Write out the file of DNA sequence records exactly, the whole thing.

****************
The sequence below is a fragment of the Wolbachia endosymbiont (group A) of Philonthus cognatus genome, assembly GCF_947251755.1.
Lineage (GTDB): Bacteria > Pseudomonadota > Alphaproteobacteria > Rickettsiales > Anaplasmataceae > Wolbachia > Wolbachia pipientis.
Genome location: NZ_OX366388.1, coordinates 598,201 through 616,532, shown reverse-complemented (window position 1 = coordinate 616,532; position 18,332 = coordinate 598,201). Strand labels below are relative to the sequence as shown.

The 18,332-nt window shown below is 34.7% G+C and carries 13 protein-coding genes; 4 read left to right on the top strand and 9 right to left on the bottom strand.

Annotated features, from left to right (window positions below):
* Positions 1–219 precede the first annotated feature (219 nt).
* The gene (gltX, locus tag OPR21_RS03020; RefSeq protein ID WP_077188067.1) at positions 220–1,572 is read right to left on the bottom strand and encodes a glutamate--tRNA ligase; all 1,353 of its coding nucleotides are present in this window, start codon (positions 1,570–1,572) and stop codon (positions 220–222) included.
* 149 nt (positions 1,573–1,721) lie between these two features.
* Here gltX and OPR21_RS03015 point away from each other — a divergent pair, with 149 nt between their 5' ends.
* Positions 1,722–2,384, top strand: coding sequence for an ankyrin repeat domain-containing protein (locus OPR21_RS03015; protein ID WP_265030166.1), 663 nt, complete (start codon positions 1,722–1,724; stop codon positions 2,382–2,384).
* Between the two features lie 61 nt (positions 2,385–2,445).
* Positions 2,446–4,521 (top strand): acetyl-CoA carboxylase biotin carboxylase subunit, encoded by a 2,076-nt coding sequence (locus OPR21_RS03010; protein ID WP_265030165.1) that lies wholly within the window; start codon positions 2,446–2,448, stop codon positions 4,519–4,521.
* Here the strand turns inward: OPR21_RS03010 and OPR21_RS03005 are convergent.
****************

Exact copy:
The sequence below is a fragment of the Wolbachia endosymbiont (group A) of Philonthus cognatus genome, assembly GCF_947251755.1.
Lineage (GTDB): Bacteria > Pseudomonadota > Alphaproteobacteria > Rickettsiales > Anaplasmataceae > Wolbachia > Wolbachia pipientis.
Genome location: NZ_OX366388.1, coordinates 598,201 through 616,532, shown reverse-complemented (window position 1 = coordinate 616,532; position 18,332 = coordinate 598,201). Strand labels below are relative to the sequence as shown.

The 18,332-nt window shown below is 34.7% G+C and carries 13 protein-coding genes; 4 read left to right on the top strand and 9 right to left on the bottom strand.

Annotated features, from left to right (window positions below):
* Positions 1–219 precede the first annotated feature (219 nt).
* The gene (gltX, locus tag OPR21_RS03020; RefSeq protein ID WP_077188067.1) at positions 220–1,572 is read right to left on the bottom strand and encodes a glutamate--tRNA ligase; all 1,353 of its coding nucleotides are present in this window, start codon (positions 1,570–1,572) and stop codon (positions 220–222) included.
* 149 nt (positions 1,573–1,721) lie between these two features.
* Here gltX and OPR21_RS03015 point away from each other — a divergent pair, with 149 nt between their 5' ends.
* Positions 1,722–2,384, top strand: coding sequence for an ankyrin repeat domain-containing protein (locus OPR21_RS03015; protein ID WP_265030166.1), 663 nt, complete (start codon positions 1,722–1,724; stop codon positions 2,382–2,384).
* Between the two features lie 61 nt (positions 2,385–2,445).
* Positions 2,446–4,521 (top strand): acetyl-CoA carboxylase biotin carboxylase subunit, encoded by a 2,076-nt coding sequence (locus OPR21_RS03010; protein ID WP_265030165.1) that lies wholly within the window; start codon positions 2,446–2,448, stop codon positions 4,519–4,521.
* Here the strand turns inward: OPR21_RS03010 and OPR21_RS03005 are convergent.